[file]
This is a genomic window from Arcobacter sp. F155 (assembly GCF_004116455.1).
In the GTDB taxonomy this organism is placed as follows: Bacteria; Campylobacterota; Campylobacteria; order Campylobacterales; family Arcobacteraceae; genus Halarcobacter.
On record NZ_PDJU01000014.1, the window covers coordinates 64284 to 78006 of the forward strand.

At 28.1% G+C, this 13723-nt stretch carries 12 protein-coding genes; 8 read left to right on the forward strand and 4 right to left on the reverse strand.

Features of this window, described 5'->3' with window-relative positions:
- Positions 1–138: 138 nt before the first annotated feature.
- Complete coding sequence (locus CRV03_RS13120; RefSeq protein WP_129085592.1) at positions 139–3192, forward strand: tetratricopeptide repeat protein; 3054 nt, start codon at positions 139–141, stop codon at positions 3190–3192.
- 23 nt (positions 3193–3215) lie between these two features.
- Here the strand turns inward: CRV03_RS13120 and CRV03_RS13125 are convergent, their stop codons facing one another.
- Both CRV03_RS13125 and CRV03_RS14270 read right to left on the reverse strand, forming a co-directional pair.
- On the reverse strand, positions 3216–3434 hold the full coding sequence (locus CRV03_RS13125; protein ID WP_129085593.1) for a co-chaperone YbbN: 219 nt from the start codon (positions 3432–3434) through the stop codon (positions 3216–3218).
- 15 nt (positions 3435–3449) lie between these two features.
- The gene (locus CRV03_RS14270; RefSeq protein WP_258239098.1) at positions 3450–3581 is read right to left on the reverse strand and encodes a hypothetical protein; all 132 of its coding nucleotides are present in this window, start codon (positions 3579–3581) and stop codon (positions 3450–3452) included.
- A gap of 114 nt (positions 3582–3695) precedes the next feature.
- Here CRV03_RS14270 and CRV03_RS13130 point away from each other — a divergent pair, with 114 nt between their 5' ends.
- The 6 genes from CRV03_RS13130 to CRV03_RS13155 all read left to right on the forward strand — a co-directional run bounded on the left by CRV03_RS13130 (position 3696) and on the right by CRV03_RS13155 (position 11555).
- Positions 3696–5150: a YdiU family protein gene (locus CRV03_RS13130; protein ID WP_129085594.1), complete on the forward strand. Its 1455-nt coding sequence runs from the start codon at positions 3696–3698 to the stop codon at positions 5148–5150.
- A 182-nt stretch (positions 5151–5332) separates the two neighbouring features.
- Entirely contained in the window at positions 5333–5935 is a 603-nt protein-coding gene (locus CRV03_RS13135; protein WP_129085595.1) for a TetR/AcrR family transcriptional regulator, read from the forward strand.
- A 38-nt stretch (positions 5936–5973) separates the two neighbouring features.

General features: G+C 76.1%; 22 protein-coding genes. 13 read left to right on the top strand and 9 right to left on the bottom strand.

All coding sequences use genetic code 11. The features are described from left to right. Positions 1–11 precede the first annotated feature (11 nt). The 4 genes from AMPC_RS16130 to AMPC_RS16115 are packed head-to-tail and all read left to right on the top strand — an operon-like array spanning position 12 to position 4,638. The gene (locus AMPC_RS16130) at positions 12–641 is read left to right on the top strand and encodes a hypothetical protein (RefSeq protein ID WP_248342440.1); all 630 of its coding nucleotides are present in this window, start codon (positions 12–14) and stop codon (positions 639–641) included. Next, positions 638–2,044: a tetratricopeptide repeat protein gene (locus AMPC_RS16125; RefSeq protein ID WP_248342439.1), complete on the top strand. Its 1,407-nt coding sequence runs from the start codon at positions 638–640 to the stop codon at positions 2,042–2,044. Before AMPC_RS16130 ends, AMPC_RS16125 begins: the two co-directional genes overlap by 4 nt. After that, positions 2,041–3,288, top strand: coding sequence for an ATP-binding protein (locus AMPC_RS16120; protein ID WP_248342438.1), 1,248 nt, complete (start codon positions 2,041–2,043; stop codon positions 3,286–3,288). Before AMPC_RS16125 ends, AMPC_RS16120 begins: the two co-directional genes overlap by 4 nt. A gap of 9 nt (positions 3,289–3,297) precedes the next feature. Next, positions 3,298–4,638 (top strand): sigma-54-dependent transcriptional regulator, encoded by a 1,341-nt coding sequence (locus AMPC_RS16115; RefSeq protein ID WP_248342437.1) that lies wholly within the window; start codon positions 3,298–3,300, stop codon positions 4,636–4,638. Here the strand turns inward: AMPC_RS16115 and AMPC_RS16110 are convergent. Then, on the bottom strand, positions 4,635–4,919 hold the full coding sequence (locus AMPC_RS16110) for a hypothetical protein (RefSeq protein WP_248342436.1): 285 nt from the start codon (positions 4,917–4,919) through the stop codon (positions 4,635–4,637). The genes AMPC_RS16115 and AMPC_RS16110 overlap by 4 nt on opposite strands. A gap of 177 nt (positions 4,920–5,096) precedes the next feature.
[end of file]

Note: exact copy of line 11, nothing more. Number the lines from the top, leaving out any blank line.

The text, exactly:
- On the reverse strand, positions 3216–3434 hold the full coding sequence (locus CRV03_RS13125; protein ID WP_129085593.1) for a co-chaperone YbbN: 219 nt from the start codon (positions 3432–3434) through the stop codon (positions 3216–3218).